Nov 5, 2019

"I now recall": Why Sondland's revised testimony matters

Gordon Sondland. Photo: Saul Loeb/AFP via Getty Images

A $1 million donor to Trump’s inauguration committee who later became the EU ambassador is now on record saying he told a Ukrainian official that the country wouldn't get military aid unless they caved to President Trump's demands.

Why it matters: President Trump keeps denying the existence of a quid pro quo.

The big picture: Gordon Sondland's additions to his House testimony are the "first admission by a senior figure who had direct contact with Mr. Trump that the military aid for Ukraine was being held hostage to the president’s demands for investigations into his political rivals," the NY Times reports.

  • "A wealthy Oregon hotelier who donated to the president’s campaign and was rewarded with the plum diplomatic post, Mr. Sondland can hardly be dismissed as a 'Never Trumper.'"
  • Sondland was a critic of the president during the campaign, publicly denouncing him in August 2016 over differences in values and Trump's attacks on Gold Star father Khizr Khan.

Sondland's testimony is the fourth transcript to be released this week:

The bottom line: The question isn't whether Senate Republicans believe there to have been a quid pro quo. It's whether they believe it's worthy of conviction.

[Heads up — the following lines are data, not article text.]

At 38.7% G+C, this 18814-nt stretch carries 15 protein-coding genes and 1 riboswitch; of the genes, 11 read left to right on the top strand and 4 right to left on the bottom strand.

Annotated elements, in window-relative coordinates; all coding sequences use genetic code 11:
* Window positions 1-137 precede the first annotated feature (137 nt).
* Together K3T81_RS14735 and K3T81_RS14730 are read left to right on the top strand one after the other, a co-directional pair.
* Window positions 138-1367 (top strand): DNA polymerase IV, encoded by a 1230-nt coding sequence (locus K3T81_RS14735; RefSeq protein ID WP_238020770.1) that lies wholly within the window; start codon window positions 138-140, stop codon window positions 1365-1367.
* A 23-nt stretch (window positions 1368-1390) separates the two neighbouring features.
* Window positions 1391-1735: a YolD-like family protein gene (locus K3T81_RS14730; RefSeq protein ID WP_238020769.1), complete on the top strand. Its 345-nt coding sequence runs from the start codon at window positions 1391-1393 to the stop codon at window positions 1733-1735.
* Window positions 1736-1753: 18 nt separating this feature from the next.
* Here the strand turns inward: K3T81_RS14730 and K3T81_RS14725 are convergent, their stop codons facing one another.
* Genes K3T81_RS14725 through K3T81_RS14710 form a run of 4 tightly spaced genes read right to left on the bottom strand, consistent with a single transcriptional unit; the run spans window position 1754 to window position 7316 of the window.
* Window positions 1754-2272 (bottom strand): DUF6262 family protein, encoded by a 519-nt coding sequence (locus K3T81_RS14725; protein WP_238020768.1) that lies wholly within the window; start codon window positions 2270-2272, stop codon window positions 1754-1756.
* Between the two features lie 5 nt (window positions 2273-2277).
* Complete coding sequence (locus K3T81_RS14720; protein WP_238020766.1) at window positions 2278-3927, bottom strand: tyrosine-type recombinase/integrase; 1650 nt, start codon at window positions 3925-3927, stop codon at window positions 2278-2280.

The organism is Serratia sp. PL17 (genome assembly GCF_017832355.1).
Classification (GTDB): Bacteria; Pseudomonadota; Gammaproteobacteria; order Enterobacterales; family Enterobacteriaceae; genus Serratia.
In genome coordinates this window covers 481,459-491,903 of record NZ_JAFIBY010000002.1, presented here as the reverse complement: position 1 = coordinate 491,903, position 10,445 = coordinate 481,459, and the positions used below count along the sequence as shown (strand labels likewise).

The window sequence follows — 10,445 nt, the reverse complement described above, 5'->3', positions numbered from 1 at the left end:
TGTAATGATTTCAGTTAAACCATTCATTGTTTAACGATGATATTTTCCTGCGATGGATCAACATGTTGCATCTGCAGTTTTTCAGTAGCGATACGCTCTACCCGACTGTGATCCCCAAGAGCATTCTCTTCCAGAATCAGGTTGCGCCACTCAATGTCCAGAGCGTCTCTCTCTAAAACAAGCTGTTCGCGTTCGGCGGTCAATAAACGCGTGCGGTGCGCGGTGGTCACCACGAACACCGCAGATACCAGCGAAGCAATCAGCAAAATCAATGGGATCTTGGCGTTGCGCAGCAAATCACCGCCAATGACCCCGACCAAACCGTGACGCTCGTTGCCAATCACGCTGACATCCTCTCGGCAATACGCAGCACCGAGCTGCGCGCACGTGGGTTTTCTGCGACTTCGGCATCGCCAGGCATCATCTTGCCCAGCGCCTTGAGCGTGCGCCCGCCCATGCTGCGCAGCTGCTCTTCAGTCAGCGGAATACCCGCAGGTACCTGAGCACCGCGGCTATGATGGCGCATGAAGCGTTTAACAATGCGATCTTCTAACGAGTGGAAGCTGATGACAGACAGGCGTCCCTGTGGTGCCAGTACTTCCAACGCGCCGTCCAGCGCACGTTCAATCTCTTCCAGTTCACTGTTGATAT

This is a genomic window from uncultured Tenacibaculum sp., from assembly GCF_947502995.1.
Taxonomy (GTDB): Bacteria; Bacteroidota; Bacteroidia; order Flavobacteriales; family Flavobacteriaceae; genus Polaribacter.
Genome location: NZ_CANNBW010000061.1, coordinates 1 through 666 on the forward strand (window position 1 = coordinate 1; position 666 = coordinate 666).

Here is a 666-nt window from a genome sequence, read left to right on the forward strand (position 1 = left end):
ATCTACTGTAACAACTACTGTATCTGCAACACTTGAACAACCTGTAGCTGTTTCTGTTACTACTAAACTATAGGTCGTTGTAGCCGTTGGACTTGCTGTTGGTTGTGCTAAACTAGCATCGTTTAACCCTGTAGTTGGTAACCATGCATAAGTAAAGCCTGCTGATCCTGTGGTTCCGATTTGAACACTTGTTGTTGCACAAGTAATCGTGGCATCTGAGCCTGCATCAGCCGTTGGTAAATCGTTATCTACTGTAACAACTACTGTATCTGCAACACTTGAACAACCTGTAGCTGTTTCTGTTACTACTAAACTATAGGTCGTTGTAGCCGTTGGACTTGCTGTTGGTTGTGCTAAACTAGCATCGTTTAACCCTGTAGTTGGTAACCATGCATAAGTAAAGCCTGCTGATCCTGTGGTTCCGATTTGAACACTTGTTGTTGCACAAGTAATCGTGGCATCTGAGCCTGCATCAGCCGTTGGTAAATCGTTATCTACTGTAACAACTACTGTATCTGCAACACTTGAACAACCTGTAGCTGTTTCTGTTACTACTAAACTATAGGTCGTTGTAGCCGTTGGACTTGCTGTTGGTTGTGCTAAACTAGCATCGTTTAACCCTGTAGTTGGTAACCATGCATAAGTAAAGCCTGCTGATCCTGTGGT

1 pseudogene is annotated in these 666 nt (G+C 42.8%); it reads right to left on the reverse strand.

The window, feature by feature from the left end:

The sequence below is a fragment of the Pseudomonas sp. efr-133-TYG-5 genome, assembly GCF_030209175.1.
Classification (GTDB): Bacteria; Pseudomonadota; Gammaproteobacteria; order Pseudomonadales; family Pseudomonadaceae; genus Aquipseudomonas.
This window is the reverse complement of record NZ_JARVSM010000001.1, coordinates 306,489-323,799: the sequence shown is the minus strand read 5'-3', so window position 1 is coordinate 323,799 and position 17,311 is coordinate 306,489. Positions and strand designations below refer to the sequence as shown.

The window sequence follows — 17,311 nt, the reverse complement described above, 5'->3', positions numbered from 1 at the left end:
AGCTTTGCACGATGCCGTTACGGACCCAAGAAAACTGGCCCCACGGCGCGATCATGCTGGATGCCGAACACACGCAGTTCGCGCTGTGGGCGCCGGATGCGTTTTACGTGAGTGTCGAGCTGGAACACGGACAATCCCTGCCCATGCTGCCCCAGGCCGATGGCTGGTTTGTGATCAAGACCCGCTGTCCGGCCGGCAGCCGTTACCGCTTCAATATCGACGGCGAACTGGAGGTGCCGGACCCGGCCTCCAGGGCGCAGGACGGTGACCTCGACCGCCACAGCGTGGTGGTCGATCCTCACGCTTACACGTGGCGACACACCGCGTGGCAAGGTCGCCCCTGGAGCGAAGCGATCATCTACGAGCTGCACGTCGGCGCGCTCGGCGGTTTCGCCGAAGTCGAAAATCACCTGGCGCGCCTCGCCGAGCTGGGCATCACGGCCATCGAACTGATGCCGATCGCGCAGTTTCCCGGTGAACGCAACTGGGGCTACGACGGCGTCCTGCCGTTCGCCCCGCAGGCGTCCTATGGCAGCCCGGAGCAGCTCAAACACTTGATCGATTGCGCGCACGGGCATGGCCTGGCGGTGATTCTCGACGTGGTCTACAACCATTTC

• “If it were today I don’t think there’s any question — it would not lead to a removal," Majority Leader Mitch McConnell said today.

Go deeper: Lindsey Graham says he won't read House deposition transcripts

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Highlights from Gordon Sondland's impeachment testimony

Photo: Jim Watson/AFP via Getty Images

European Union Ambassador Gordon Sondland testified Wednesday in one of the week's most-anticipated impeachment hearings.

Driving the news: In his opening statement, Sondland said that he worked with Rudy Giuliani "at the express direction" of President Trump on matters involving Ukraine.

Go deeperArrowUpdated Nov 20, 2019

Read Adam Schiff's opening statement in the Sondland impeachment hearing

House Intelligence Chairman Adam Schiff (D-Calif.) set the stage Wednesday with his opening statement in the House impeachment inquiry's public hearing featuring EU Ambassador Gordon Sondland.

The big picture: Schiff used his time to summarize Sondland's diplomatic work regarding Ukraine throughout 2019 — which the ambassador confirmed was at the direction of President Trump — ultimately stating that "it will be up to us to decide, whether those acts are compatible with the office of the presidency."

Go deeperArrowNov 20, 2019

Trump's shifting story on his relationship with Gordon Sondland

Photo: Joshua Lott/AFP via Getty Images

President Trump told reporters outside the White House on Wednesday that he "doesn't know" EU Ambassador Gordon Sondland "very well."

Why it matters: It's the latest walk-back from the president about his relationship with Sondland, who donated $1 million to Trump's inaugural committee.

Go deeperArrowNov 20, 2019